Speech/statement | Date: 14/05/2013
- On our own continent the challenges are increasing. We see that respect for democratic principles cannot be taken for granted – even in deep-rooted European democracies, said Minister of Foreign Affairs, Mr. Eide, when he opened the "Conference on Right-wing Extremism and Hate Crime: Minorities under Pressure in Europe and Beyond".
The Minister based his speech on these points (the speech must be checked against delivery)
- Welcome – to Oslo – and to this conference.
- Europe 2013: We are witnessing negative trends, on our own continent, and the challenges are increasing. Crisis, unemployment, social instability, unrest. Makes a fertile ground.
- The European project often characterized by: tolerance, multicultural countries. However: Respect for democratic principles cannot be taken for granted – even in the deep-rooted European democracies.
- Some of the darkest chapters of European history (1930s) remind us of the links between economic crisis, unemployment and political and social instability. One may say that we find the best and we find the worst in European history. Now, democracy, international human rights and the rule of law are under pressure.
- The 1930s gave us lessons. After 1945: The building of European institutions such as the Council of Europe, the European Union and the OSCE; are of vital importance, as is their close cooperation with the UN and the UN human rights institutions.
- In Europe, we are witnessing an upsurge of different forms of extremism that feed on intolerance, such as anti-Semitism, islamophobia, racism and other forms of negative stereotyping. Discrimination based on nationality, ethnicity, religion/beliefs, sexual orientation, gender, etc.
- Great danger: The perception of the so-called "others". "We" and "they", "us" and them". The dangers of exclusiveness. The definition of groups. The dehumanization ("We could not do this to humans"). Pre-emption, the in-group community.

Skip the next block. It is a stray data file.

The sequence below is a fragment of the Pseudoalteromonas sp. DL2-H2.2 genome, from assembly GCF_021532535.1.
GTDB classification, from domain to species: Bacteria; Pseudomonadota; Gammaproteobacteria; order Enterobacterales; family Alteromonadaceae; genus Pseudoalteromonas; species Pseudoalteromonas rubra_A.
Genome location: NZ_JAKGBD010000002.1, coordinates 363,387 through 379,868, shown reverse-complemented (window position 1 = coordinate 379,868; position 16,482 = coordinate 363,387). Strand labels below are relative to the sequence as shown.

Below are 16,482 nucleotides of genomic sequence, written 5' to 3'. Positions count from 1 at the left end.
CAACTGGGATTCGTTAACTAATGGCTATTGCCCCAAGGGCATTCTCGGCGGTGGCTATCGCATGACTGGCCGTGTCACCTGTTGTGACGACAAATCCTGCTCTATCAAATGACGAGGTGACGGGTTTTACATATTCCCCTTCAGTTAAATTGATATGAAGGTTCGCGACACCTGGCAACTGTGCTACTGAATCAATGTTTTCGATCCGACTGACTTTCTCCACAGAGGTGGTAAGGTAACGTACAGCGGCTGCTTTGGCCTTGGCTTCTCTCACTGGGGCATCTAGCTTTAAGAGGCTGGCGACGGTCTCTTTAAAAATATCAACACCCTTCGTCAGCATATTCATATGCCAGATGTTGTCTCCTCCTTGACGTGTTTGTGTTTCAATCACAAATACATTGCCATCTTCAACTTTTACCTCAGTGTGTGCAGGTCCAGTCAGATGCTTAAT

- Re: The Balkan conflicts – the 1990s. Not long ago.
- Every day, different minority groups are subjected to serious instances of violence, hostility, intolerance and discriminatory attitudes, based on their actual or perceived nationality, ethnicity, sexual orientation or gender identity, religion or belief.
- At the same time, we are seeing that individuals and organisations that oppose these incidents and claim their rights – the human rights defenders – are being suppressed and silenced.
- In the European context, the challenges presented by right-wing extremism in particular demand our attention. Right-wing extremism – this ideology – originates in the majority population, and has long and deep roots (and still fertile ground?) in our continent’s history of political violence.
- So, can the 1930s happen again? What differs the 1930s from the 2010s? What are the lessons learned from the dark chapters in Europe 70-80 years ago? Important to discuss these things.
- 22 July. In the summer of 2011, Norway experienced the grave consequences of unchallenged right-wing extremist views. The terrorist attacks on 22 July (the worst right-wing solo terrorist attack in our times) reminded us that no country is immune to extremism and other forms of intolerance.
- 22 July exposed both the weaknesses and the strengths of an open, democratic society. It put our legal system to the test. I am glad to say that our society passed that test, and that our democracy and rule of law stand firm.